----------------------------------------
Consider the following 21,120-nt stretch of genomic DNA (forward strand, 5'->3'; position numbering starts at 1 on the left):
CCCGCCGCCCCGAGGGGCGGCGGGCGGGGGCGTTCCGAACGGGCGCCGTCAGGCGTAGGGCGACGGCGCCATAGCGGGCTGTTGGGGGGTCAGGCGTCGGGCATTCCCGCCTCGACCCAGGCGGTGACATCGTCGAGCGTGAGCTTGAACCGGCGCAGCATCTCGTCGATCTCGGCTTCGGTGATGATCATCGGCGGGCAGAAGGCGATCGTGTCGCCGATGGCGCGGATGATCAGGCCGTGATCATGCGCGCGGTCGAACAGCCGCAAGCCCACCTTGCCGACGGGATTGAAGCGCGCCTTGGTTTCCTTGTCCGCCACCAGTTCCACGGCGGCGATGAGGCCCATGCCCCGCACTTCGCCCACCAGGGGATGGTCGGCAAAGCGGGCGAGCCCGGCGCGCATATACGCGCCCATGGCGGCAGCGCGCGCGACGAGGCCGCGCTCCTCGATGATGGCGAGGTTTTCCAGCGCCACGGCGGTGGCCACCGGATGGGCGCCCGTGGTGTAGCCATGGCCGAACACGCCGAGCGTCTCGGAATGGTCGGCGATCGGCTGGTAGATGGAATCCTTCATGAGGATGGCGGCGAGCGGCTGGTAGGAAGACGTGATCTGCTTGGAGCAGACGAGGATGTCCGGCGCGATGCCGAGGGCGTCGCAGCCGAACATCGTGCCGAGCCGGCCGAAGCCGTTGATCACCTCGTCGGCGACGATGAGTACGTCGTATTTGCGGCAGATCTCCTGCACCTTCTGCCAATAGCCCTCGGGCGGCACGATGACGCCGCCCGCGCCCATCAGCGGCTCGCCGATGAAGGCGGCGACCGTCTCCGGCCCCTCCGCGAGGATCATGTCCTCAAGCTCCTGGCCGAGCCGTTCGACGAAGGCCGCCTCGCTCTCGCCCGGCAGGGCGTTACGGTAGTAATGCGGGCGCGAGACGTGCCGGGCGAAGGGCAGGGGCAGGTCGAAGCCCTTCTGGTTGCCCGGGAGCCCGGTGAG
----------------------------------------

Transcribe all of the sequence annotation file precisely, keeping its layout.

Consider the following 21,120-nt stretch of genomic DNA (forward strand, 5'->3'; position numbering starts at 1 on the left):
CCCGCCGCCCCGAGGGGCGGCGGGCGGGGGCGTTCCGAACGGGCGCCGTCAGGCGTAGGGCGACGGCGCCATAGCGGGCTGTTGGGGGGTCAGGCGTCGGGCATTCCCGCCTCGACCCAGGCGGTGACATCGTCGAGCGTGAGCTTGAACCGGCGCAGCATCTCGTCGATCTCGGCTTCGGTGATGATCATCGGCGGGCAGAAGGCGATCGTGTCGCCGATGGCGCGGATGATCAGGCCGTGATCATGCGCGCGGTCGAACAGCCGCAAGCCCACCTTGCCGACGGGATTGAAGCGCGCCTTGGTTTCCTTGTCCGCCACCAGTTCCACGGCGGCGATGAGGCCCATGCCCCGCACTTCGCCCACCAGGGGATGGTCGGCAAAGCGGGCGAGCCCGGCGCGCATATACGCGCCCATGGCGGCAGCGCGCGCGACGAGGCCGCGCTCCTCGATGATGGCGAGGTTTTCCAGCGCCACGGCGGTGGCCACCGGATGGGCGCCCGTGGTGTAGCCATGGCCGAACACGCCGAGCGTCTCGGAATGGTCGGCGATCGGCTGGTAGATGGAATCCTTCATGAGGATGGCGGCGAGCGGCTGGTAGGAAGACGTGATCTGCTTGGAGCAGACGAGGATGTCCGGCGCGATGCCGAGGGCGTCGCAGCCGAACATCGTGCCGAGCCGGCCGAAGCCGTTGATCACCTCGTCGGCGACGATGAGTACGTCGTATTTGCGGCAGATCTCCTGCACCTTCTGCCAATAGCCCTCGGGCGGCACGATGACGCCGCCCGCGCCCATCAGCGGCTCGCCGATGAAGGCGGCGACCGTCTCCGGCCCCTCCGCGAGGATCATGTCCTCAAGCTCCTGGCCGAGCCGTTCGACGAAGGCCGCCTCGCTCTCGCCCGGCAGGGCGTTACGGTAGTAATGCGGGCGCGAGACGTGCCGGGCGAAGGGCAGGGGCAGGTCGAAGCCCTTCTGGTTGCCCGGGAGCCCGGTGAG